Liberty Vittert: Millennials are going broke trying to spend big at weddings -- And that's just so wrong

DISCLAIMER: If I have or will be potentially participating in any aspect of your wedding festivities, even as a guest, please stop reading this.

Now, since that is out of the way, I can say what we all have been thinking: Those in America’s marriage-eligible demographic have all lost their minds completely.

Yes, we all know that the cost of weddings has become ridiculously exorbitant, at an average cost of $33,391 per wedding (that’s almost $240 per guest). Meanwhile, the median household income in the United States is $59,039. It is so common to see this preposterous amount of money spent that it doesn’t really faze me anymore.

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Here is where I think everyone has gone completely bonkers: forcing wedding guests and bridal party members to spend significant amounts of money and time on your big day.

As a wedding guest to an in-town wedding, you need to account for clothing, transportation, gift, and (potentially) booze. That can easily amount to $300. If it is out of town, hold your horses. By adding in travel and accommodation costs, you can easily be up to $700.

While millennials can’t afford to buy homes, pay off student loans or, heaven forbid, have an emergency fund, they are spending overwhelming amounts on their friends’ weddings.

If you are in the wedding, just throw your wallet in the toilet and flush. You have to also go to the bachelor or bachelorette party, paying not only for your own way, but that of the bachelor or bachelorette, many of which are now destination events.

Don’t even get me started on the engagement shower. Elite or not, people are having destination weddings in Hawaii, Europe and sun-drenched, romantic islands in the Caribbean.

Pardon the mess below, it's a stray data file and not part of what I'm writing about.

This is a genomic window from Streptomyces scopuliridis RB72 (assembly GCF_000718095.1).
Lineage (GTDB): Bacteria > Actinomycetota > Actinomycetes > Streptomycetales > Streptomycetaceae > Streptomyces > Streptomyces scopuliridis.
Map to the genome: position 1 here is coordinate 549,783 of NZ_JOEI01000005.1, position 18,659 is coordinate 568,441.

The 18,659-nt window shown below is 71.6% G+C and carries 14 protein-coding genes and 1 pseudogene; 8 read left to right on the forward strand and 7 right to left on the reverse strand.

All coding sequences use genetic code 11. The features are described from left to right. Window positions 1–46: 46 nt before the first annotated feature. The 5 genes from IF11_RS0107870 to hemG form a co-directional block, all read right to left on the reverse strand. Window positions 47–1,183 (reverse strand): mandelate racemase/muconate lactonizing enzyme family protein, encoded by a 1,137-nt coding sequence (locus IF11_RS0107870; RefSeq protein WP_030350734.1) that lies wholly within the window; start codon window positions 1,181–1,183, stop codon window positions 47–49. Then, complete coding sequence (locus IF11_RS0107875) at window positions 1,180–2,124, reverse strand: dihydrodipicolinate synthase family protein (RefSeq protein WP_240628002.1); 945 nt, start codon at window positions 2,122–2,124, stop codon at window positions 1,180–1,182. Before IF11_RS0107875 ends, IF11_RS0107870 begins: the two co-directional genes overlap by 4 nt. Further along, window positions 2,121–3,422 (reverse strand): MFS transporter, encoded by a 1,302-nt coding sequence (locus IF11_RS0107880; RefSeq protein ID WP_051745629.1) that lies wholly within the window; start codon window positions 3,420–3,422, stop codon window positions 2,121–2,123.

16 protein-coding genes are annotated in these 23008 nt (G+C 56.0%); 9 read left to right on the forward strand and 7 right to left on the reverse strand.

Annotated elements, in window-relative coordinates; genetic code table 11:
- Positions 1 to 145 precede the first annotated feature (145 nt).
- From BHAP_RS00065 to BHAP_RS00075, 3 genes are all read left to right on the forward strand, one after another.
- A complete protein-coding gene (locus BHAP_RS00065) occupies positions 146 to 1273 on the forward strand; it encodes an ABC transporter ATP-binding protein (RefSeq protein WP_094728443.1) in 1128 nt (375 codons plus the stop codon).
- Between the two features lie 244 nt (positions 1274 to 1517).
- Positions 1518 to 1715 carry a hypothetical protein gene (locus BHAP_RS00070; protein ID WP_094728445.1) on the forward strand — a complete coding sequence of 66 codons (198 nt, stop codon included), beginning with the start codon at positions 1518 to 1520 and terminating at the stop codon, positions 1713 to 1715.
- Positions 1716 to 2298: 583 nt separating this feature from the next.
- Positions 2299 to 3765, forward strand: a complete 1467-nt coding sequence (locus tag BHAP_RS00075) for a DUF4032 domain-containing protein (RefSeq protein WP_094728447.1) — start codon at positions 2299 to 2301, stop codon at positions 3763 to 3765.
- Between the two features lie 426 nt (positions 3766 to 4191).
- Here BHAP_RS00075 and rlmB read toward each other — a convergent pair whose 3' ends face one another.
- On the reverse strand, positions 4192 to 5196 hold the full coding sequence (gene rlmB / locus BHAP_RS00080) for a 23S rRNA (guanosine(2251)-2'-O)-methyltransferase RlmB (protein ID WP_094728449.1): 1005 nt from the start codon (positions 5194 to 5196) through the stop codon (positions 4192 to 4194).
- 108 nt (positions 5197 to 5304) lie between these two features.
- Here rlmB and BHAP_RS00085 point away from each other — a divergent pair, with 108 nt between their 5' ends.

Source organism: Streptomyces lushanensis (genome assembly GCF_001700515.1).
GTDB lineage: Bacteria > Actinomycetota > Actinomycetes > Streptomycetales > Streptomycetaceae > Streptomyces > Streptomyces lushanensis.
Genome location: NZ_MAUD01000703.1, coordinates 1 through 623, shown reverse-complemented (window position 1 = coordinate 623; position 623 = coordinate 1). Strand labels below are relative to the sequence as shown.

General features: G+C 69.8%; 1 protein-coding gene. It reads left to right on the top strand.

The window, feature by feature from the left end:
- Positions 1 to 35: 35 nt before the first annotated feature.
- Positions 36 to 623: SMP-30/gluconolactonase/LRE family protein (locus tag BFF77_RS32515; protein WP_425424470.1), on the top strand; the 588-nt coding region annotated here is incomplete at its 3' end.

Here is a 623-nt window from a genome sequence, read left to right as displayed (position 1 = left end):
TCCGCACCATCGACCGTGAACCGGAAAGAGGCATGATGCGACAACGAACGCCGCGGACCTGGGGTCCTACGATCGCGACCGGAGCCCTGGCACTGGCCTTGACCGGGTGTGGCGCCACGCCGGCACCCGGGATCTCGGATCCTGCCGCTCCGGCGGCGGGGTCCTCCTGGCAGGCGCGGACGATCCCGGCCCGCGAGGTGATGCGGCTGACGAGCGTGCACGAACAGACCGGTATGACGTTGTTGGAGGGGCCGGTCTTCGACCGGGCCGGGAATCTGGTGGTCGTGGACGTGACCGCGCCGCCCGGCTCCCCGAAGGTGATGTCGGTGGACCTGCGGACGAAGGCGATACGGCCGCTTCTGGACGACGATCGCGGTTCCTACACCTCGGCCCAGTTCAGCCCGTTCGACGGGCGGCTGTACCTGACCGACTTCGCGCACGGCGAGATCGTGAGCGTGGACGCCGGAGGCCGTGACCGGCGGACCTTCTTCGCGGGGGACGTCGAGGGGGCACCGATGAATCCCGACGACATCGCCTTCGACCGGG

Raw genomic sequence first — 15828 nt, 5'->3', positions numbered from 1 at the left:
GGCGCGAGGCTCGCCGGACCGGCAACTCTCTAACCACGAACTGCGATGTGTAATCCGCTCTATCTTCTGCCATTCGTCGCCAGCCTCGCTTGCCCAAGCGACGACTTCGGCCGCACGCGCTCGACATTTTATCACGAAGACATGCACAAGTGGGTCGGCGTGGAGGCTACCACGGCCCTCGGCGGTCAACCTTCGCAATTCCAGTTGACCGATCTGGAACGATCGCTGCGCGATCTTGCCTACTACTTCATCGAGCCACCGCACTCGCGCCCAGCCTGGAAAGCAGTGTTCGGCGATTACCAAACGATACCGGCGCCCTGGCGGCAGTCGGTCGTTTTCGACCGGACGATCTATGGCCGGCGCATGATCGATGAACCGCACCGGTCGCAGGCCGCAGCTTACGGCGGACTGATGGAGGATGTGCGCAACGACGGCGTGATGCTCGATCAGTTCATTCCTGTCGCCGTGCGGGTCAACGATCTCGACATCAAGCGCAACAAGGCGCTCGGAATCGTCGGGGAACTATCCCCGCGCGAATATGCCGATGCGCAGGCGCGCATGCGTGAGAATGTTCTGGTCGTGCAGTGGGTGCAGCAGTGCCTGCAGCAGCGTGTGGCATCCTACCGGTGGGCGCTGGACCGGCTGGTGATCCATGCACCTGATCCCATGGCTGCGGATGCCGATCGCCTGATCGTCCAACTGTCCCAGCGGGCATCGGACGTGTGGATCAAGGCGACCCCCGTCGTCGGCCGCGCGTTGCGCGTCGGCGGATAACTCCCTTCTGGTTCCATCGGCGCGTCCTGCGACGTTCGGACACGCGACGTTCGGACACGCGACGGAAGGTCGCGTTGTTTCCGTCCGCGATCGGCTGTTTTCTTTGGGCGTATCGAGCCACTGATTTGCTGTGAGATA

The average bridal party member now spends upwards of $1,500 simply for the privilege of being in their friend’s wedding.

Let me tell you a story. I was asked to be in the wedding of a good friend. (If you’re reading this, you are the exception and I had a blast.) I was completely honored and truly excited to do it. I went to the bachelorette party in Nashville. We all had to take Friday off from work, we stayed at an Airbnb, had two dinners, one daytime activity, and one night out. The total cost per person (including travel) was $1,000. Add in the actual wedding, and the shower, and I spent over $2,000.

See ya later, savings account.

Now, yes, I can already hear not only the readers of this column, but my own father, berating me for doing this, but really, what am I supposed to do? Tell my dear friend no? Not be a part of the wedding party, the bachelorette, and not witness the happiest of moments for my dear friend? Of course, I have to do it. I would do it again. But I shouldn’t have to.

As a $72 billion-per-year industry, the wedding gurus have us wrapped around their little ring finger. They’re having us spend exorbitant amounts on cocktail napkins, and they’re dragging the wedding party and guests right along with the bride- or groom-zilla(s).

I forgot to mention that the divorce industry is worth about $50 billion annually. So this whole marriage thing is almost the same in terms of yearly revenue as the alcohol industry and lottery industry combined.

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While millennials can’t afford to buy homes, pay off student loans or, heaven forbid, have an emergency fund, they are spending overwhelming amounts on their friends’ weddings. Even worse, they’re asking their friends to spend an enormous amount on their own weddings.

I will make a solemn oath that, for my first (and hopefully only) marriage, I will go to city hall (in my current town), get married, and then throw an open bar party at my favorite dive bar. (Sorry Mom!)

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